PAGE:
Robbie Leary was talking as loud as she could. She was in the back seat of Alphonso Greatwood’s super customized van, and it was a long way to the front seat where Alphonso sat behind the wheel, and Marge Aaron sat in the bucket seat next to him. She also had to talk over Wiley Vondra, and Mary Rose McGill ,who were in the seat ahead of her. Beside her, Hadley Joy Morris Whitfield listened intently.
“In my next life,” Robbie said, “I’m going to be a bear.”
They turned to look at her.
“Bears hibernate. They sleep for six months. I can deal with that.” She grinned. “And before you go to sleep, you’re supposed to eat yourself stupid.”
“I could deal with that!” Marge said.
“Then,” Robbie added. “If you’re a girl bear you give birth while you’re sleeping and the babies are the size of walnuts. When you wake up they’ve grown into cute, cuddly cubs.”
“I could deal with that,” Mary Rose said, thinking of her four daughters.
“And nobody messes with a mama bear,” Robbie went on. “If something or someone bothers your cubs, you swat ‘em. If your cubs don’t behave, you swat ‘em.”
“I could deal with that,” Hadley said, thinking of her son.
“What’s more,” Robbie said, even more loudly, “Your mate expects you to wake up growling, have hairy legs and excess body fat.”
“I could deal with that!” the four girls said together.
They were on their way to volunteer at Claire Cares, a north Omaha food bank that delivered food to families and individuals once a month. It had been Alphonso’s idea and they had agreed it would be a good thing to do, even though they couldn’t stand for a long time and had no idea if they would be a help or a hindrance.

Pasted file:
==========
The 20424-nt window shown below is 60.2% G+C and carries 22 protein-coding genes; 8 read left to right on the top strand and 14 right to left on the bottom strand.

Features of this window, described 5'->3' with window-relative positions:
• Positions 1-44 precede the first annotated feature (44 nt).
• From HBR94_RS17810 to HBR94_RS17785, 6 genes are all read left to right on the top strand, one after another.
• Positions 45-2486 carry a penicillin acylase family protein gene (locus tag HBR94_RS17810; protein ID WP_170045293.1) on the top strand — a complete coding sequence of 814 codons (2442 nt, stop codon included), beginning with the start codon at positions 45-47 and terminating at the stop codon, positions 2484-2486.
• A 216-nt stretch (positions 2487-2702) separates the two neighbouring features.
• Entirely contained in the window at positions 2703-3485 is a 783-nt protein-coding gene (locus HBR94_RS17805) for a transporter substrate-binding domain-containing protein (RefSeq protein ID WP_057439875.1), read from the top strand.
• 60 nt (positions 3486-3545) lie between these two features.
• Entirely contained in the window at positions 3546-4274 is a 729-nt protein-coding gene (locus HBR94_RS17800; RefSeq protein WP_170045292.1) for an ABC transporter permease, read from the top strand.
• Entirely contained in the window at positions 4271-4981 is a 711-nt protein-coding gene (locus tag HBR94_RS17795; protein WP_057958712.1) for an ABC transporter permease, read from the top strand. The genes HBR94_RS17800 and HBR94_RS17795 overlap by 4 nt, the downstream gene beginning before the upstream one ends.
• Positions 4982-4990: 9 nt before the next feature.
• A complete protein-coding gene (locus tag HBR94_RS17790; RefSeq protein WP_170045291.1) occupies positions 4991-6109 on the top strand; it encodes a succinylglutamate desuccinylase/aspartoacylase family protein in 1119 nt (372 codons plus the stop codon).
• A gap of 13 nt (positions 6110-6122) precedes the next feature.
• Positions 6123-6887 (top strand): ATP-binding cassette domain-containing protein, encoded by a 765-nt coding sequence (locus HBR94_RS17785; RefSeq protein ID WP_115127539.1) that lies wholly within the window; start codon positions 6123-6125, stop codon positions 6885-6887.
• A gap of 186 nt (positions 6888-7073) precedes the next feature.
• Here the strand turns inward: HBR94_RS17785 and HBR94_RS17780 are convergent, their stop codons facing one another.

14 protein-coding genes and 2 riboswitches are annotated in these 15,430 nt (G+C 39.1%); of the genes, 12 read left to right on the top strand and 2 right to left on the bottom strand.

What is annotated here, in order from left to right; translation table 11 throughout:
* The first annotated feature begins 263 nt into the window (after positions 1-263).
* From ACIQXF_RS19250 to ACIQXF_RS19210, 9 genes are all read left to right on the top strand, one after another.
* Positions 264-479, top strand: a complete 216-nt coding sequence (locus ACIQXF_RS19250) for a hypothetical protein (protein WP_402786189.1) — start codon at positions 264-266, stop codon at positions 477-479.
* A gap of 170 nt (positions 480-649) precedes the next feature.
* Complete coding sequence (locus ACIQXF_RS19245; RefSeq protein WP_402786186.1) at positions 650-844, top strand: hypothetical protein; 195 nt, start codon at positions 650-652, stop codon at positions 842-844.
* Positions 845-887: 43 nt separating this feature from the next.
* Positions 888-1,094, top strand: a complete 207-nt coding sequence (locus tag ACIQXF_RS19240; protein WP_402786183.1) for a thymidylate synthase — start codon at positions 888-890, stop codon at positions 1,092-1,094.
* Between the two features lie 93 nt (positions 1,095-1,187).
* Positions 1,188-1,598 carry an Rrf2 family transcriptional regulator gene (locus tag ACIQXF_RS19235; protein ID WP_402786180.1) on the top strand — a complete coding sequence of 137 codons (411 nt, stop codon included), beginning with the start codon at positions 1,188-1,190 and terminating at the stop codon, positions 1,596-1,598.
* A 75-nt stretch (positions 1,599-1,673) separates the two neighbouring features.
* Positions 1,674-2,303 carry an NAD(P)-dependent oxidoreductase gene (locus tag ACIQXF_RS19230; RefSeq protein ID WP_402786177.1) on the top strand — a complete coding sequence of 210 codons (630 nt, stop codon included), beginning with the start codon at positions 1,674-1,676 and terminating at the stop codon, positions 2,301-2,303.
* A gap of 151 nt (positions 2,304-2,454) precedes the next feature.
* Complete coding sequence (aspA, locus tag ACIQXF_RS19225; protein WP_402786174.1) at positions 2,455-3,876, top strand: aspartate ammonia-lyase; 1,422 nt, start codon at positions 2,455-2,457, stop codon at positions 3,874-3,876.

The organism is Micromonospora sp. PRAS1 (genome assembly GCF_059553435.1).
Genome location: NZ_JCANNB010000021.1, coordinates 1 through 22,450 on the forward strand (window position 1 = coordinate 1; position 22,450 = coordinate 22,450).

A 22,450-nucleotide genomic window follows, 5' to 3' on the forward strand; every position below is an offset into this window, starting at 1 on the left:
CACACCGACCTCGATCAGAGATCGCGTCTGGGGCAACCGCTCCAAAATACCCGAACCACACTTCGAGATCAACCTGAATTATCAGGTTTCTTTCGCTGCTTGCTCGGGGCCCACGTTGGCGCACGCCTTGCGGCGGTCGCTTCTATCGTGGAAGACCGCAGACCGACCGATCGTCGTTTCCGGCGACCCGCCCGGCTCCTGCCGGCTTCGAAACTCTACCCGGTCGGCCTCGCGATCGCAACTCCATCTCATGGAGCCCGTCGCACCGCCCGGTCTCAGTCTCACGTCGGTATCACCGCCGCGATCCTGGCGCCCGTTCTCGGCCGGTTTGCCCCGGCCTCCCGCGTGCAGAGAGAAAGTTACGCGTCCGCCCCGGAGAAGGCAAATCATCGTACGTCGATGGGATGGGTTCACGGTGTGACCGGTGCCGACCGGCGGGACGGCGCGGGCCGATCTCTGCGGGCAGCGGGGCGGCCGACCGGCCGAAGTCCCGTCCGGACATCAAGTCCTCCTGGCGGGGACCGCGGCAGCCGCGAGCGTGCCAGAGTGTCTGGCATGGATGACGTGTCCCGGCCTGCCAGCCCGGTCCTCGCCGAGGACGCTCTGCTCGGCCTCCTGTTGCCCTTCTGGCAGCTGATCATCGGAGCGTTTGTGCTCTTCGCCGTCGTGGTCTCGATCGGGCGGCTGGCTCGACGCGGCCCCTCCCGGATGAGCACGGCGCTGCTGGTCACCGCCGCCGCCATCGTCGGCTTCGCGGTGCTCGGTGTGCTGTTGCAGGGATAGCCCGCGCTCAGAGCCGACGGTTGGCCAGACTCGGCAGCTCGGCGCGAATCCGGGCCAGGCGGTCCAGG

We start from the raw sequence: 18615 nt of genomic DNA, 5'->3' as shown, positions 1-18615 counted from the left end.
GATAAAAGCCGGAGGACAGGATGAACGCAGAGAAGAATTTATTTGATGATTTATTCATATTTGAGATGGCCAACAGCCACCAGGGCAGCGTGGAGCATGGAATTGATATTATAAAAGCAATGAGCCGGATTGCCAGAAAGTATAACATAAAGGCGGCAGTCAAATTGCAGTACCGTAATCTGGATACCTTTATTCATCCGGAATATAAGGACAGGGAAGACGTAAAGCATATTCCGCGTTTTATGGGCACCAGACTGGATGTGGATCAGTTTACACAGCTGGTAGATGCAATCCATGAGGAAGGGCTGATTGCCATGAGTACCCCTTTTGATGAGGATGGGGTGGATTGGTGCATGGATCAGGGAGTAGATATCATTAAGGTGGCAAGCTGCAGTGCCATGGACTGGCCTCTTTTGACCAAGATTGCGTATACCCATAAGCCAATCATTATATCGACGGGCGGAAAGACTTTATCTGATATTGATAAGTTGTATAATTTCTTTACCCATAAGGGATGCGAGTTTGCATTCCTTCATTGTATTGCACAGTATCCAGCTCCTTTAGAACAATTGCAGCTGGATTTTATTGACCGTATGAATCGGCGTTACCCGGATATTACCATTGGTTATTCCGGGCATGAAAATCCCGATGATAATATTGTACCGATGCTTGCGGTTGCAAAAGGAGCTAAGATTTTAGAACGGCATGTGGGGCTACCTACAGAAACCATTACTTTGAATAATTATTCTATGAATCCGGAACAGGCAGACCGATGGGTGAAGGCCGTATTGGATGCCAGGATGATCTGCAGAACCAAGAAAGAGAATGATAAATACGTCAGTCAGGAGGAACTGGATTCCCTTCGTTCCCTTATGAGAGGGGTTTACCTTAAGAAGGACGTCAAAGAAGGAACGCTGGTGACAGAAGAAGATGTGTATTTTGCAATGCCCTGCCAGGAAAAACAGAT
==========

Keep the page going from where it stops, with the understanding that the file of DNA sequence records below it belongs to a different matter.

“Mask up!” Hadley and Robbie said as the van stopped in front of the church. They all put their masks over their noses and mouths.
When they piled out and went into the part of Clair United Methodist Church that held Clair Cares, they discovered what looked like total chaos. African-American women were scurrying around, boxes were everywhere, food was everywhere. It looked as if nothing was being done amoungst great movement and misdirection.
Mary Rose looked down at a huge box filled with rock-solid frozen meats. She touched Wiley’s arm.
“This comes from the sale freezer at a grocery store,” she said, just loud enough so he could hear. “They can’t sell it, so they give it to the food bank, I bet.”
Alphonso worked his way toward a busy black lady who seemed to be in charge. They talked for just a minute. She looked up at the little group and nodded.
In just minutes, the girls were seated in plastic garden chairs and were surrounded by boxes. Young black teens started moving food toward them and Alphonso grinned.
“Box it,” he said.
They began putting a variety of food into each box.
“Oh, geeze,” Robbie said. She held up a box of cereal that had been crushed. It looked as if an 18-wheeler had run over it.
“Box it,” Alphonso said.
As the girls filled one box, he moved it out so a teen could take it to the van.